May you be in the presence of the animals that make their home in LP; coexisting with them is deeply, deeply soothing to the soul.  Thanks Trileigh!

8 Reasons Why These Local Boys Do Good

Mike and Jason of Urban Build Inc.

We are in the final phase of a garage conversion which has gone unbelievably well and quick.  The biggest chore in fact was clearing out, recycling, using, giving away 10 years of stuff from the garage so it could transition to its new self.

We sort of had the insulation and demo lined up and were looking for drywallers when I had a moment of clarity.  It went like this:  couple months back we had a repair which required a full day of my presence at home.  I arranged it, canceling meetings and such, basically a day of work lost but it had to be done.  So here I am, waiting…waiting.  Finally the guy calls and says he’s coming from North Seattle, is stuck in non-moving traffic on 5 and won’t make it that day.  The whole day?  Yeah, whole day.  Too late to pick the shambles of my schedule up and too late to find a new company to work with.

So when I started to get bids for the drywall on this project, I recalled that and revised my craigslist search to <drywall west seattle>.  I found a few names, one with a website I could refer to  , Urban Build Inc–local guys, they live near Alki, so I gave them a call.  They came by that afternoon…and after talking with them, I decided to ask how they would do the whole job, not just the drywall.  Cut to the chase, their bid was fair, clear and made sense, so we gave it a shot.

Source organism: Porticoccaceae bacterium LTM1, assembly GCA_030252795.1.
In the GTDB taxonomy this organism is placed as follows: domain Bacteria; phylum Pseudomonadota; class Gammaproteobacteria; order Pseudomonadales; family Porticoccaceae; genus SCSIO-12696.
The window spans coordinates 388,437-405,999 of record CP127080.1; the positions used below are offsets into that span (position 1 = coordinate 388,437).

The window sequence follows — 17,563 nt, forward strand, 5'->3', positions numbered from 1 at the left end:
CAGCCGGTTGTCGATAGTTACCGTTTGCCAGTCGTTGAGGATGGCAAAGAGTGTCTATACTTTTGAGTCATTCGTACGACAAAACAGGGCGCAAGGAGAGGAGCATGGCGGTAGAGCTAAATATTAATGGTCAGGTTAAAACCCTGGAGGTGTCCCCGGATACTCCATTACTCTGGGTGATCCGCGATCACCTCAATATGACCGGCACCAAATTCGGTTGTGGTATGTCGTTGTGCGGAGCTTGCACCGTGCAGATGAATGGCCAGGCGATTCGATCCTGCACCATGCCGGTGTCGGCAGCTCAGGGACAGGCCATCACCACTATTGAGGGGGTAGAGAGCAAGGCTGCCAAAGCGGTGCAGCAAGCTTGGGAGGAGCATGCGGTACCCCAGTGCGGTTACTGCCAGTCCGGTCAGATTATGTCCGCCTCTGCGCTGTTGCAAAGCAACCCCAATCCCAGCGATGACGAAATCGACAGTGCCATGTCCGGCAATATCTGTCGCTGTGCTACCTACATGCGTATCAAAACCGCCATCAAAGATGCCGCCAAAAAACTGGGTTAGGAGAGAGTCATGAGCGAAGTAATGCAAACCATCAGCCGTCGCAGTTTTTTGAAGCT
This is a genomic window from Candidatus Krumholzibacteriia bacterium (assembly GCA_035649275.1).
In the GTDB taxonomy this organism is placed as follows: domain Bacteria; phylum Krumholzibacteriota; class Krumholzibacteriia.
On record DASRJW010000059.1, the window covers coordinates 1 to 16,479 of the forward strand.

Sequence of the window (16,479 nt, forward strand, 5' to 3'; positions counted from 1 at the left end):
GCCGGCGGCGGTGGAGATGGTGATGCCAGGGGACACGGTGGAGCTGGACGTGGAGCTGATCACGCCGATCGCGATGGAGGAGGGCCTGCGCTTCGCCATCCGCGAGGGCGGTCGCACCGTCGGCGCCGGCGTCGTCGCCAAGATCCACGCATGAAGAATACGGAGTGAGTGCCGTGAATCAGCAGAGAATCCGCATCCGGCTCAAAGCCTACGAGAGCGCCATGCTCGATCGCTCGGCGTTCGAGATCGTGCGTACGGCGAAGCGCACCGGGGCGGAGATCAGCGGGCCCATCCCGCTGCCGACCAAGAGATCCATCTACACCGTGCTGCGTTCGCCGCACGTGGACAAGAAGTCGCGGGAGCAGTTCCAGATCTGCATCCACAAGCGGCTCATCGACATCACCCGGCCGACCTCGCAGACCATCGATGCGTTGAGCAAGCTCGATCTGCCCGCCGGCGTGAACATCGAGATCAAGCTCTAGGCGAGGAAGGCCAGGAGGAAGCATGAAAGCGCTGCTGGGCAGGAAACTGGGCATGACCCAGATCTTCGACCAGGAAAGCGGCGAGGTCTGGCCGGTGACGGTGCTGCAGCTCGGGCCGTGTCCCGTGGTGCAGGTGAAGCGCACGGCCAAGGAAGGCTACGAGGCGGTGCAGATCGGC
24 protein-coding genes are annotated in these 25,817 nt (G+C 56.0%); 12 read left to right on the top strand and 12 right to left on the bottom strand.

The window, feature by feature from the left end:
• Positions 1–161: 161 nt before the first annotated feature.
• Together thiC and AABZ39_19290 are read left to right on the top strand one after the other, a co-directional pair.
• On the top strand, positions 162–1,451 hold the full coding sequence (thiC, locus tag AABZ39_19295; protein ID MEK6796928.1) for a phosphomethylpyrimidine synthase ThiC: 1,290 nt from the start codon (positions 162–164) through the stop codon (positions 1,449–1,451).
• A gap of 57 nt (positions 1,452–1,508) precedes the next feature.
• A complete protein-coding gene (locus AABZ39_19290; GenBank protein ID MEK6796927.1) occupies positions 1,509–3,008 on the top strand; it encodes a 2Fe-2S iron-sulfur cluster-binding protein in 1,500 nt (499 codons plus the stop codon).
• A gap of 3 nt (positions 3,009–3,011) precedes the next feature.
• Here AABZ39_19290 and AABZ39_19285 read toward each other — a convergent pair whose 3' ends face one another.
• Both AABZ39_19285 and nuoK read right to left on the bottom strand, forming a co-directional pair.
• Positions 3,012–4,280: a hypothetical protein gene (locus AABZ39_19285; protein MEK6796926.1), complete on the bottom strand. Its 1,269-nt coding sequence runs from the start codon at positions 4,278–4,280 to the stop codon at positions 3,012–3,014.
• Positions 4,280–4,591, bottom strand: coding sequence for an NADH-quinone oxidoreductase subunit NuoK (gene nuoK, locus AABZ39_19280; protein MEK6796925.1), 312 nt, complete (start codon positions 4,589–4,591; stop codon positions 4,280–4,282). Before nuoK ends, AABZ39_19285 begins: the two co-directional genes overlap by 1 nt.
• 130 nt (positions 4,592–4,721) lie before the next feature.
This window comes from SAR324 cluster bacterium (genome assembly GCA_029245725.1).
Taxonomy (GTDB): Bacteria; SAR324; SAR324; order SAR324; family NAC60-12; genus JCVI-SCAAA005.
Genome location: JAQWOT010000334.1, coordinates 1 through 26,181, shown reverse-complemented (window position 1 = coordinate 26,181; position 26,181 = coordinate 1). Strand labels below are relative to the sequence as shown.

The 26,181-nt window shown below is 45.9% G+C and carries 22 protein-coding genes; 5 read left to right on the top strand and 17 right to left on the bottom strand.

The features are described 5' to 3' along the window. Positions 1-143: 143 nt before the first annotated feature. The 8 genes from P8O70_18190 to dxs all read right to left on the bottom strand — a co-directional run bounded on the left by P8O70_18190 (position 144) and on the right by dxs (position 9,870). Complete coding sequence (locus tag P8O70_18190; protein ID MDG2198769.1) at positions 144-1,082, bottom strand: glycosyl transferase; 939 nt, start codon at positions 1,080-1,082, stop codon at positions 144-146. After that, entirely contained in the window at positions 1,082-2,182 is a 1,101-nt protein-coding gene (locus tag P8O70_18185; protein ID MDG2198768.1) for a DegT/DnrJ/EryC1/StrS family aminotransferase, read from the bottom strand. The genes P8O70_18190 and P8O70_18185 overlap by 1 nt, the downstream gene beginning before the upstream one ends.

Here is a list of the many reasons I’ll use Mike and Jason of Urban Build again:

  1. Fast: Since they were local, they could drop by to view the site on their way home from the project they were working on and give me a bid by the end of the day. Immediate turn-around.
  2. Conscientious:  avoid unnecessary waste, mess, or toxins.